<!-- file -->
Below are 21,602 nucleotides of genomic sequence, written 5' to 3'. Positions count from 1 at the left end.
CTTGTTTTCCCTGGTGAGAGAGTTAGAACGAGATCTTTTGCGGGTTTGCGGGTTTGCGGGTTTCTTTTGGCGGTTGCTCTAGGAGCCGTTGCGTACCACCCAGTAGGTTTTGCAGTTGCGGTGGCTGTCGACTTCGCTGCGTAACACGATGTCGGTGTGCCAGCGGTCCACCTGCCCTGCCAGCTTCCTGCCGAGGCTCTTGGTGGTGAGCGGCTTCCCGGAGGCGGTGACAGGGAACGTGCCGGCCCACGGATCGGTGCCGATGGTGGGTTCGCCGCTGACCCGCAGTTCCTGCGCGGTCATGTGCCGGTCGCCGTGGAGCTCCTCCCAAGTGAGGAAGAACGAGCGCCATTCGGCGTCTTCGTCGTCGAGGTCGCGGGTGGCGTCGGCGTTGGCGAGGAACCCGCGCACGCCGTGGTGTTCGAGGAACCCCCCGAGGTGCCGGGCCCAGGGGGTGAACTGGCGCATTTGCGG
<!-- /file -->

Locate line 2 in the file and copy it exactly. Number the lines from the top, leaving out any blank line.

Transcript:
CTTGTTTTCCCTGGTGAGAGAGTTAGAACGAGATCTTTTGCGGGTTTGCGGGTTTGCGGGTTTCTTTTGGCGGTTGCTCTAGGAGCCGTTGCGTACCACCCAGTAGGTTTTGCAGTTGCGGTGGCTGTCGACTTCGCTGCGTAACACGATGTCGGTGTGCCAGCGGTCCACCTGCCCTGCCAGCTTCCTGCCGAGGCTCTTGGTGGTGAGCGGCTTCCCGGAGGCGGTGACAGGGAACGTGCCGGCCCACGGATCGGTGCCGATGGTGGGTTCGCCGCTGACCCGCAGTTCCTGCGCGGTCATGTGCCGGTCGCCGTGGAGCTCCTCCCAAGTGAGGAAGAACGAGCGCCATTCGGCGTCTTCGTCGTCGAGGTCGCGGGTGGCGTCGGCGTTGGCGAGGAACCCGCGCACGCCGTGGTGTTCGAGGAACCCCCCGAGGTGCCGGGCCCAGGGGGTGAACTGGCGCATTTGCGG